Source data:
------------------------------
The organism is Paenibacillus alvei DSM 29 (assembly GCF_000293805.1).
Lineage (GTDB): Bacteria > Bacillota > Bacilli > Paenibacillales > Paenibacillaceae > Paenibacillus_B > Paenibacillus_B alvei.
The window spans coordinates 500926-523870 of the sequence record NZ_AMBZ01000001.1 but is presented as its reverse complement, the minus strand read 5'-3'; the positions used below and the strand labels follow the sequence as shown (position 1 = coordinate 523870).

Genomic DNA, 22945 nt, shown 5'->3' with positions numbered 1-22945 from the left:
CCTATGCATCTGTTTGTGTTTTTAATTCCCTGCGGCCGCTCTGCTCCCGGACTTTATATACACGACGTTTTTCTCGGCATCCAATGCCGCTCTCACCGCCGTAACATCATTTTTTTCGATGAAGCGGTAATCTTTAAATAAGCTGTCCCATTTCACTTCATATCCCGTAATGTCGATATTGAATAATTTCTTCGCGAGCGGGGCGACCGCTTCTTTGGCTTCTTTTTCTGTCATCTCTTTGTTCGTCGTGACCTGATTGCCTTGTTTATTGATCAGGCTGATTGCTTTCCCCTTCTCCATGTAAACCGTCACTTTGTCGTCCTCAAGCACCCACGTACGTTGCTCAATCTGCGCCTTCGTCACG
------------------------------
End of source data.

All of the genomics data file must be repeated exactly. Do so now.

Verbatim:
The organism is Paenibacillus alvei DSM 29 (assembly GCF_000293805.1).
Lineage (GTDB): Bacteria > Bacillota > Bacilli > Paenibacillales > Paenibacillaceae > Paenibacillus_B > Paenibacillus_B alvei.
The window spans coordinates 500926-523870 of the sequence record NZ_AMBZ01000001.1 but is presented as its reverse complement, the minus strand read 5'-3'; the positions used below and the strand labels follow the sequence as shown (position 1 = coordinate 523870).

Genomic DNA, 22945 nt, shown 5'->3' with positions numbered 1-22945 from the left:
CCTATGCATCTGTTTGTGTTTTTAATTCCCTGCGGCCGCTCTGCTCCCGGACTTTATATACACGACGTTTTTCTCGGCATCCAATGCCGCTCTCACCGCCGTAACATCATTTTTTTCGATGAAGCGGTAATCTTTAAATAAGCTGTCCCATTTCACTTCATATCCCGTAATGTCGATATTGAATAATTTCTTCGCGAGCGGGGCGACCGCTTCTTTGGCTTCTTTTTCTGTCATCTCTTTGTTCGTCGTGACCTGATTGCCTTGTTTATTGATCAGGCTGATTGCTTTCCCCTTCTCCATGTAAACCGTCACTTTGTCGTCCTCAAGCACCCACGTACGTTGCTCAATCTGCGCCTTCGTCACG